setting white points

Discussion in 'Beyond the Basics' started by Hair Bear, Oct 2, 2006.

  1. Hair Bear

    Hair Bear TPF Noob!

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    I've seen this mentioned a couple of times along with saving RAW images

    Can you give me a little more info please?

    Can this be done on a SLR with negs scanned to CD then set white point or is it only for DSLR?

    The guy who shoots commercial for me shoots a card at the begining,during and towards the end of the shoot. This card has grays and colours on and he can then check them against the tolerance and change the capture.

    Should DSLR's also be doing something similar? Or is this setting white point?
     
  2. Big Mike

    Big Mike I am Big, I am Mike Staff Member Supporting Member

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    Setting the white balance is on digital cameras only. On a film camera, you can use film type or color filters to adjust for different light temperatures.

    However, making small adjustments from either scanned film or digital is quite easy. Although not as forgiving as adjusting a RAW file.

    On most digital cameras and any DSLR...you have a choice for setting the white balance. You can use auto, which will let the camera decide. You can set it to one of the presets....flash, daylight, cloudy, indoor etc. Or you can set a custom setting. To do this, check your manual. Basically you can take a photo of something white in the light that you have...then use the menu to use that image as your base point. I've heard that you can use a grey card as well.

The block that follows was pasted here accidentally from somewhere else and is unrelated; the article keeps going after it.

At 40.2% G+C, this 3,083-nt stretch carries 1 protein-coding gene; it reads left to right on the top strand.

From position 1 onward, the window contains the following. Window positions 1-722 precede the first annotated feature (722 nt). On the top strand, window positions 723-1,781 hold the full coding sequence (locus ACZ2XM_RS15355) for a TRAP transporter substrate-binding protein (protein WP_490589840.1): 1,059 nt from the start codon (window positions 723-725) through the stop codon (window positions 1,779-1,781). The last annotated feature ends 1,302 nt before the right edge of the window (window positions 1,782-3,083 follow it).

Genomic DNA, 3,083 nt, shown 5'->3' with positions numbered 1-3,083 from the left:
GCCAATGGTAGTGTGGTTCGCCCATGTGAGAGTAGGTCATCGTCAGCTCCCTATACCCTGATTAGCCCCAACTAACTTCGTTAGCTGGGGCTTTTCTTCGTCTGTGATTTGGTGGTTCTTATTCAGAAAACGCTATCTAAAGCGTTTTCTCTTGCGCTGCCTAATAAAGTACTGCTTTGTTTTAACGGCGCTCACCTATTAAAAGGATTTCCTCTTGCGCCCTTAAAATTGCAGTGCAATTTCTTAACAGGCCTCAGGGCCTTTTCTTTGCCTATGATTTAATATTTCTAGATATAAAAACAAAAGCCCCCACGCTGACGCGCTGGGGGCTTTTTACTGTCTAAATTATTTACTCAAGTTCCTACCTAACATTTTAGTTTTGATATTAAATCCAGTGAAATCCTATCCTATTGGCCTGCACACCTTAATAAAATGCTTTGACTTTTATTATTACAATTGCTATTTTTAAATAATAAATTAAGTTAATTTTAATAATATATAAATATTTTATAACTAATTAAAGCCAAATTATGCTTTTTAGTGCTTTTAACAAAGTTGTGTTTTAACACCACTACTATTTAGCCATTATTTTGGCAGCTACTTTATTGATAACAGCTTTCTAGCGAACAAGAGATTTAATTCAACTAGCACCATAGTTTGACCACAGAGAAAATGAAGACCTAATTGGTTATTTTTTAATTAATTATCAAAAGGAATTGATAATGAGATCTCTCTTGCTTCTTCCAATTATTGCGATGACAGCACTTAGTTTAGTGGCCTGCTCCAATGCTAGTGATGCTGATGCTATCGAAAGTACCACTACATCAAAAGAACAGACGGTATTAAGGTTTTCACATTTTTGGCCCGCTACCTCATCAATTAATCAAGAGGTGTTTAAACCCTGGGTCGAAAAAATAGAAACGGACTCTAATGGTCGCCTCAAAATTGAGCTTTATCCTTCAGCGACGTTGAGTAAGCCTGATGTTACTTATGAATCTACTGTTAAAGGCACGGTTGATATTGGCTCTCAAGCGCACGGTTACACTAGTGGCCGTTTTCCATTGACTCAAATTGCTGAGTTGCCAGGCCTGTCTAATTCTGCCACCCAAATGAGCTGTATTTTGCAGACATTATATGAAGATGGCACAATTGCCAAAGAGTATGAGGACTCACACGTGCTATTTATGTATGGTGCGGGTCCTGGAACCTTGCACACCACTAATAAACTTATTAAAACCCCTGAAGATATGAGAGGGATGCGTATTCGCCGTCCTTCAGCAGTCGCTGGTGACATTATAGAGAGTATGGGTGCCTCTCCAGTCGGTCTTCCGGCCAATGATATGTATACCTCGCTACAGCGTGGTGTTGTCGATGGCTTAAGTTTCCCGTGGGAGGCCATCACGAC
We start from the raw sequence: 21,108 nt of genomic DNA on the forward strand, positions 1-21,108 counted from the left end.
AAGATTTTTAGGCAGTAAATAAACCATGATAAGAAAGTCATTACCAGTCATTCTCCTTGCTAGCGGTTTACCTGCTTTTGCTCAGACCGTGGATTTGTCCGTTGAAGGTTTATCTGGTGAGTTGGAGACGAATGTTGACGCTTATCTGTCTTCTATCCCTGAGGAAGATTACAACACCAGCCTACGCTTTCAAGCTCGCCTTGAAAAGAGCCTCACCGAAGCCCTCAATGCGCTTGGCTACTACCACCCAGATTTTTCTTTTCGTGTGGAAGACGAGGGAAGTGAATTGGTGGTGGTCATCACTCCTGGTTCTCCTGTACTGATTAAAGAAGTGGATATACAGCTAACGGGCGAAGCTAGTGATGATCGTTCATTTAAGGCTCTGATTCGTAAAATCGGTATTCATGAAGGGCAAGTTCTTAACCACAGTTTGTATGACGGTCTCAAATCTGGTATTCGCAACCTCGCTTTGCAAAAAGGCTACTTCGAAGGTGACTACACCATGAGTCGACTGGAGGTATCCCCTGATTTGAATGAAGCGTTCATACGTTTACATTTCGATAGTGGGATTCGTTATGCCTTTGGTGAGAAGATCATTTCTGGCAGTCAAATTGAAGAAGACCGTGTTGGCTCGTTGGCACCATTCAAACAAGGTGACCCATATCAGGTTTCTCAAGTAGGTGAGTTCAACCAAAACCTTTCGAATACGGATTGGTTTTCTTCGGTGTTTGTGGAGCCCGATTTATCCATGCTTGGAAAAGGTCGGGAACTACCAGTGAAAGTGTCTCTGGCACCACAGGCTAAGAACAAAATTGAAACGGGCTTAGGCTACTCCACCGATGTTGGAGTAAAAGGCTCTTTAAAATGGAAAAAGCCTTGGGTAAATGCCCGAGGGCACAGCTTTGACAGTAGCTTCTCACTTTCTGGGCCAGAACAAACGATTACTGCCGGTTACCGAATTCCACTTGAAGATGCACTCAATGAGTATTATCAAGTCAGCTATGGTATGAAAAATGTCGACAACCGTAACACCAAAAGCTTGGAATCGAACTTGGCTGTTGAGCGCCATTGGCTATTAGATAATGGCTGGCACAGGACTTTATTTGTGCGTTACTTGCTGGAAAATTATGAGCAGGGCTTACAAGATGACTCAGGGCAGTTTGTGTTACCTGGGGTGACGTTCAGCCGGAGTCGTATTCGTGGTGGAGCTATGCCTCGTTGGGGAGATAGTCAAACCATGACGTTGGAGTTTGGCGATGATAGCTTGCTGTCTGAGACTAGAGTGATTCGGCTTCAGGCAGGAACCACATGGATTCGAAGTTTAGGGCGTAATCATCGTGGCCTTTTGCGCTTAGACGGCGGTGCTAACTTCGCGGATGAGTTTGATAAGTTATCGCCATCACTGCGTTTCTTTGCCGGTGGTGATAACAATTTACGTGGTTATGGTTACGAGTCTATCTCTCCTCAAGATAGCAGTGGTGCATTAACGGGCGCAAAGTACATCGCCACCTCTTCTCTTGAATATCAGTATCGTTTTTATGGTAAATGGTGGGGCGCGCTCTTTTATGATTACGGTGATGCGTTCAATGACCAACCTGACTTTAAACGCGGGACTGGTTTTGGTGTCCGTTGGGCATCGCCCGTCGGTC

I know the card that your guy uses. I know they use those to help make their color accurate...but I'm not sure of the exact way in which they do that.

    RAW files are good because the White balance has been recorded but not yet applied to the image. So you can change the white balance of the shot...without damaging any of the pixels. When you make color adjustments on a JPEG or other file type...it may start to look funny if you change the color too much.
     
  3. Philip Weir

    Philip Weir TPF Noob!

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    I know the card that your guy uses. I know they use those to help make their color accurate...but I'm not sure of the exact way in which they do that.
     
  4. Hair Bear

    Hair Bear TPF Noob!

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    He shoots the card and all shots raw.

    He then opens the file in his processing software and eye droppers each square. This gives him referernce points and tells him if the individual squares are with a set tolerance.

    I've never seen the shot out of tolerance so i can't tell you how he would adjust!!

    I would guess the software would then alter the way the Digital back captures the image.
     
  5. Big Mike

    Big Mike I am Big, I am Mike Staff Member Supporting Member

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    Something like this?
    [​IMG]
     
  6. Hair Bear

    Hair Bear TPF Noob!

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    Thats the littel chap, although those setting look like they have come out of PS.

    His are all out of the camera software, nothing happens in PS until I get the file!!!

    Interestingly he accepts and in my case wants me too, 'play with' the file when i get it.

    I find most digital images need a lot of PS work when I get them. Most look like they have a very slight film over them or a grey wash.

    I convert to CMYK as I work in print and then adjust levels keeping an eye on the black and white parts of the image as I go.

    I like to see about 80-85% in the black spots, any more and the image will 'fill in' in print. Less and it can look slightly washed out.
     

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